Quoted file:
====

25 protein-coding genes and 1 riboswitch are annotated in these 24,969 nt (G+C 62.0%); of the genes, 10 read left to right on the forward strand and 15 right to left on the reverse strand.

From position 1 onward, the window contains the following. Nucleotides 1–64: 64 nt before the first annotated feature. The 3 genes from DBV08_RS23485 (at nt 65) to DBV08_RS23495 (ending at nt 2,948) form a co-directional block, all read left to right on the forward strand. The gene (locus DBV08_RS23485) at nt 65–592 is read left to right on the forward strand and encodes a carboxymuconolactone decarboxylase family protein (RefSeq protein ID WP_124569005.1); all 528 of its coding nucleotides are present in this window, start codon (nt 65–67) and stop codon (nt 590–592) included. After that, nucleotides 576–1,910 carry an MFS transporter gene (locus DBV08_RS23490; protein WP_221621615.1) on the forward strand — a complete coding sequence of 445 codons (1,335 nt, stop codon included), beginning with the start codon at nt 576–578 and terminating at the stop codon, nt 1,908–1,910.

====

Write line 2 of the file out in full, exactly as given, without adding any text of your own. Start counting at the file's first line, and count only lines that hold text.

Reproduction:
From position 1 onward, the window contains the following. Nucleotides 1–64: 64 nt before the first annotated feature. The 3 genes from DBV08_RS23485 (at nt 65) to DBV08_RS23495 (ending at nt 2,948) form a co-directional block, all read left to right on the forward strand. The gene (locus DBV08_RS23485) at nt 65–592 is read left to right on the forward strand and encodes a carboxymuconolactone decarboxylase family protein (RefSeq protein ID WP_124569005.1); all 528 of its coding nucleotides are present in this window, start codon (nt 65–67) and stop codon (nt 590–592) included. After that, nucleotides 576–1,910 carry an MFS transporter gene (locus DBV08_RS23490; protein WP_221621615.1) on the forward strand — a complete coding sequence of 445 codons (1,335 nt, stop codon included), beginning with the start codon at nt 576–578 and terminating at the stop codon, nt 1,908–1,910.